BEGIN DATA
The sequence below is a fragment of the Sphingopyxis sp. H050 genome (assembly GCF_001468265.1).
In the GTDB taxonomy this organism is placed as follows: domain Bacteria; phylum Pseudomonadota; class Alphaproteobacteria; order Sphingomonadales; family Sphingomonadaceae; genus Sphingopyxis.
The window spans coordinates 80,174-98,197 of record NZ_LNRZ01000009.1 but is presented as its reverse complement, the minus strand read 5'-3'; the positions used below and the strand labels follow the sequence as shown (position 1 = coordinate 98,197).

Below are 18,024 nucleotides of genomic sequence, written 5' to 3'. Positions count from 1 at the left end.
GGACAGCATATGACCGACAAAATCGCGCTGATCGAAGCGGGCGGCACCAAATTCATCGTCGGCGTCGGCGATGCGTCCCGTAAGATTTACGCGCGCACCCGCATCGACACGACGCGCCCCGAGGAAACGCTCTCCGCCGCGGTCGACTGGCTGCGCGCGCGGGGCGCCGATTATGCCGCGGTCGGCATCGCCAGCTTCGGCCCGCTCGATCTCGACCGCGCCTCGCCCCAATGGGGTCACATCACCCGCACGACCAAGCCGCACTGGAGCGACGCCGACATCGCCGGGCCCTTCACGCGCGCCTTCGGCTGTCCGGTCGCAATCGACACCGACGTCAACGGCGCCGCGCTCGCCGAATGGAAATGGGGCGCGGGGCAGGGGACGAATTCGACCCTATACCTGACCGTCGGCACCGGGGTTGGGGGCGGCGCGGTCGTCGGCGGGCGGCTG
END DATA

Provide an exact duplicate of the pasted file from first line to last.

The sequence below is a fragment of the Sphingopyxis sp. H050 genome (assembly GCF_001468265.1).
In the GTDB taxonomy this organism is placed as follows: domain Bacteria; phylum Pseudomonadota; class Alphaproteobacteria; order Sphingomonadales; family Sphingomonadaceae; genus Sphingopyxis.
The window spans coordinates 80,174-98,197 of record NZ_LNRZ01000009.1 but is presented as its reverse complement, the minus strand read 5'-3'; the positions used below and the strand labels follow the sequence as shown (position 1 = coordinate 98,197).

Below are 18,024 nucleotides of genomic sequence, written 5' to 3'. Positions count from 1 at the left end.
GGACAGCATATGACCGACAAAATCGCGCTGATCGAAGCGGGCGGCACCAAATTCATCGTCGGCGTCGGCGATGCGTCCCGTAAGATTTACGCGCGCACCCGCATCGACACGACGCGCCCCGAGGAAACGCTCTCCGCCGCGGTCGACTGGCTGCGCGCGCGGGGCGCCGATTATGCCGCGGTCGGCATCGCCAGCTTCGGCCCGCTCGATCTCGACCGCGCCTCGCCCCAATGGGGTCACATCACCCGCACGACCAAGCCGCACTGGAGCGACGCCGACATCGCCGGGCCCTTCACGCGCGCCTTCGGCTGTCCGGTCGCAATCGACACCGACGTCAACGGCGCCGCGCTCGCCGAATGGAAATGGGGCGCGGGGCAGGGGACGAATTCGACCCTATACCTGACCGTCGGCACCGGGGTTGGGGGCGGCGCGGTCGTCGGCGGGCGGCTG